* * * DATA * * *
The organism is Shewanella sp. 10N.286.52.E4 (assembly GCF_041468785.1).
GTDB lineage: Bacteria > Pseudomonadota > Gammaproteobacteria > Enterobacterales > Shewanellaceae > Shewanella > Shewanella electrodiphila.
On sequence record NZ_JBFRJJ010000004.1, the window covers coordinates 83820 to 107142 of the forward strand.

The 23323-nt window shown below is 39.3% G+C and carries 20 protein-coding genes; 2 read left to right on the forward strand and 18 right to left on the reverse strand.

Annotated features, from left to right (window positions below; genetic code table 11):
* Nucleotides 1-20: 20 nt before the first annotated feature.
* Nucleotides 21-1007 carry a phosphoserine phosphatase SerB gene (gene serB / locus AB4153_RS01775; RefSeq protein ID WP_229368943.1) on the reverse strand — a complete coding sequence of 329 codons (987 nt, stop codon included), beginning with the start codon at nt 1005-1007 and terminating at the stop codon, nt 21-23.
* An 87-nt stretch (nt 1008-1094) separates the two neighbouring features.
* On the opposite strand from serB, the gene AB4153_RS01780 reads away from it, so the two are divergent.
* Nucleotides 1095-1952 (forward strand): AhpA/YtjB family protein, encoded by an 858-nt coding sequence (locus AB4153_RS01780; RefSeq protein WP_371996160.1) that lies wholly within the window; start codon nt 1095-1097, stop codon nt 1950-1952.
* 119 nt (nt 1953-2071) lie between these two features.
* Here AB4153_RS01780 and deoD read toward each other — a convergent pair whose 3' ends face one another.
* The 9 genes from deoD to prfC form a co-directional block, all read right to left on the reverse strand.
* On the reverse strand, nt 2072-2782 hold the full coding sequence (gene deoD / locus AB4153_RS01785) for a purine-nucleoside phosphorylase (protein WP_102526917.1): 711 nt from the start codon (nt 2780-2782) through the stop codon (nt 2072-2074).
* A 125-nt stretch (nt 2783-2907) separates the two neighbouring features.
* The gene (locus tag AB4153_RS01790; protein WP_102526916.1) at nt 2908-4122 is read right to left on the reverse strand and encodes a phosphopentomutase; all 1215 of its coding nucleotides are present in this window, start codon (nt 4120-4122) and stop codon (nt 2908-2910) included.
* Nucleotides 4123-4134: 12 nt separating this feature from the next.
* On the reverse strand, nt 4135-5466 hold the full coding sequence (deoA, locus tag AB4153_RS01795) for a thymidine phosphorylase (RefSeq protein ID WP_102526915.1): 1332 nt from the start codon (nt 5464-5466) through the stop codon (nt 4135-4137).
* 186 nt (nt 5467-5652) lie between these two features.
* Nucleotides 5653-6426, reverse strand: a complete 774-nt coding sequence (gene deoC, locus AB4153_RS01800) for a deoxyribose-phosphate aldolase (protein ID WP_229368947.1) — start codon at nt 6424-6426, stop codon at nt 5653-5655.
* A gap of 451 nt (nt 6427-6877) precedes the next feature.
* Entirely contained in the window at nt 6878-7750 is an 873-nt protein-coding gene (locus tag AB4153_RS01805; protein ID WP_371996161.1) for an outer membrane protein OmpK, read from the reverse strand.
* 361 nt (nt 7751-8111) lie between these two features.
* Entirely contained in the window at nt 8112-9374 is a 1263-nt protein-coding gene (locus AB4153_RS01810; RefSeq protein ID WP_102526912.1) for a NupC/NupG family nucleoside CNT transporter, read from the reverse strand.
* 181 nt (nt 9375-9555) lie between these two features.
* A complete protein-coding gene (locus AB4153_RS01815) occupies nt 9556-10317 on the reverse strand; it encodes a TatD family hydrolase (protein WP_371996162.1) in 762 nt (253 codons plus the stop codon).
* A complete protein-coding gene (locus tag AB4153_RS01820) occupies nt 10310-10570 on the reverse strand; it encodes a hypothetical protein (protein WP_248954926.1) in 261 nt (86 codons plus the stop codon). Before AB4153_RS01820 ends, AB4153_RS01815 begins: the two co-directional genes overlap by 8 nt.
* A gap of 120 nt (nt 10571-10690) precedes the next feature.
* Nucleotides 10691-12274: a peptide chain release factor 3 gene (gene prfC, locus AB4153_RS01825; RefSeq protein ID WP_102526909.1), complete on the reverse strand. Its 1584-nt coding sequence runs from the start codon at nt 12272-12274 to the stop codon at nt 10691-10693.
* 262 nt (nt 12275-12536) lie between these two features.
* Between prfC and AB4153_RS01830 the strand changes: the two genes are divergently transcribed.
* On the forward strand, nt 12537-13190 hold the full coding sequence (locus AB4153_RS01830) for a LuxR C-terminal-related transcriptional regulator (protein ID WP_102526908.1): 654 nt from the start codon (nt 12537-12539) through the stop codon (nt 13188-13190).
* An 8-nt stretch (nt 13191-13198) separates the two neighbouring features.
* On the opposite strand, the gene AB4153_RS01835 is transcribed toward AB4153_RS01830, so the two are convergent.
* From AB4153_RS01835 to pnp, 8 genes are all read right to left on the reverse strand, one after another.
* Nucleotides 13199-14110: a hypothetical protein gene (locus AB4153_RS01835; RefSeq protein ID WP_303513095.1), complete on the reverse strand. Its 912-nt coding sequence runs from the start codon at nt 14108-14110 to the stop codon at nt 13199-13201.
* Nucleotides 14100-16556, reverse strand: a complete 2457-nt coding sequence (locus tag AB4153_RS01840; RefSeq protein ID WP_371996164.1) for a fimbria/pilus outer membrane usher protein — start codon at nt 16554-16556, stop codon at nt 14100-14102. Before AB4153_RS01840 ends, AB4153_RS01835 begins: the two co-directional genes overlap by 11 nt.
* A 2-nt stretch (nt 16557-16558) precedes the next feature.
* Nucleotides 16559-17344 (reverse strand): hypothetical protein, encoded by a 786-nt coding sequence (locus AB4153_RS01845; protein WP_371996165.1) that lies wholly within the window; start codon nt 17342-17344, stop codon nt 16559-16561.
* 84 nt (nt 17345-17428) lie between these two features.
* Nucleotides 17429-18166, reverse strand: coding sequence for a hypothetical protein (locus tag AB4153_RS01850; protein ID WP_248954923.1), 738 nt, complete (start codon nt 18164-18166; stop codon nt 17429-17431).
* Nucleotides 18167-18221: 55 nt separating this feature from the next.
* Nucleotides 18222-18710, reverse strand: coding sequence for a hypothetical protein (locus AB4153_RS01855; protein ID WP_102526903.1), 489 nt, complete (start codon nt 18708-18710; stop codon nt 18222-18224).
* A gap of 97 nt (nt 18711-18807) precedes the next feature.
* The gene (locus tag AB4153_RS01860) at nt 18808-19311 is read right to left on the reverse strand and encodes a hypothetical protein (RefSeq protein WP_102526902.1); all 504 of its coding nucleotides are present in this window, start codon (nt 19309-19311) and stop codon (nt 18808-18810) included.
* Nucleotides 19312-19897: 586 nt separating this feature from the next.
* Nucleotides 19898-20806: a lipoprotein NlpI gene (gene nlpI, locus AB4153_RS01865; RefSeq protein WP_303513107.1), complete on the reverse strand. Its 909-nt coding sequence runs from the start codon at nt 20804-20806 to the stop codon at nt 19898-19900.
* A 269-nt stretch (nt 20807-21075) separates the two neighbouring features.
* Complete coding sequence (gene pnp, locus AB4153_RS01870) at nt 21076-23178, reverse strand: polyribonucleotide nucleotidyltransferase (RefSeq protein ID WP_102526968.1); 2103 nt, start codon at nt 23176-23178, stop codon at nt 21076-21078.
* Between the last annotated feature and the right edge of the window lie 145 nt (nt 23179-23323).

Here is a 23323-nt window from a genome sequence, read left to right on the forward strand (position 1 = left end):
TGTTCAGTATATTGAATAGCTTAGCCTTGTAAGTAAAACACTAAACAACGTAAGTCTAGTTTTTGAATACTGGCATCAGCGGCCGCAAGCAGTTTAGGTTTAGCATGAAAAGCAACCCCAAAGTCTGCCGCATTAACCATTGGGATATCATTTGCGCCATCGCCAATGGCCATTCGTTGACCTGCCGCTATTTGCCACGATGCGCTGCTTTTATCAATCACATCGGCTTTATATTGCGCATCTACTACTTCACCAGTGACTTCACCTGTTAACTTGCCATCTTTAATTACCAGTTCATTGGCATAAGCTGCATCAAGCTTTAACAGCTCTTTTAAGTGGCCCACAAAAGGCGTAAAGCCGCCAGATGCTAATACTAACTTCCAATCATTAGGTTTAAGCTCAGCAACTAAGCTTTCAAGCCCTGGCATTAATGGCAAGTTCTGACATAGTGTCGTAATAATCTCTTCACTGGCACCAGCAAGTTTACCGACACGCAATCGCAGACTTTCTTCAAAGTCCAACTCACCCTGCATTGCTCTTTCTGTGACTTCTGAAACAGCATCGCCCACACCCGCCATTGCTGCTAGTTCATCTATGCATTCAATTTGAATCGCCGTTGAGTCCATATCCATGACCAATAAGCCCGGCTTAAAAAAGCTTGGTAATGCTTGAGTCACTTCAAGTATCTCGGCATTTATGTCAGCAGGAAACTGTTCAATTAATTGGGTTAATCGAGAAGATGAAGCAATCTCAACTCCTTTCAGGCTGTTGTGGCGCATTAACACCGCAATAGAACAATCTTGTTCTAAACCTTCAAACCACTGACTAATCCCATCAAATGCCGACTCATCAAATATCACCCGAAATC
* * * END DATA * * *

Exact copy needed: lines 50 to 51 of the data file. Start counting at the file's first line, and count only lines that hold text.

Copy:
* Between the last annotated feature and the right edge of the window lie 145 nt (nt 23179-23323).

Here is a 23323-nt window from a genome sequence, read left to right on the forward strand (position 1 = left end):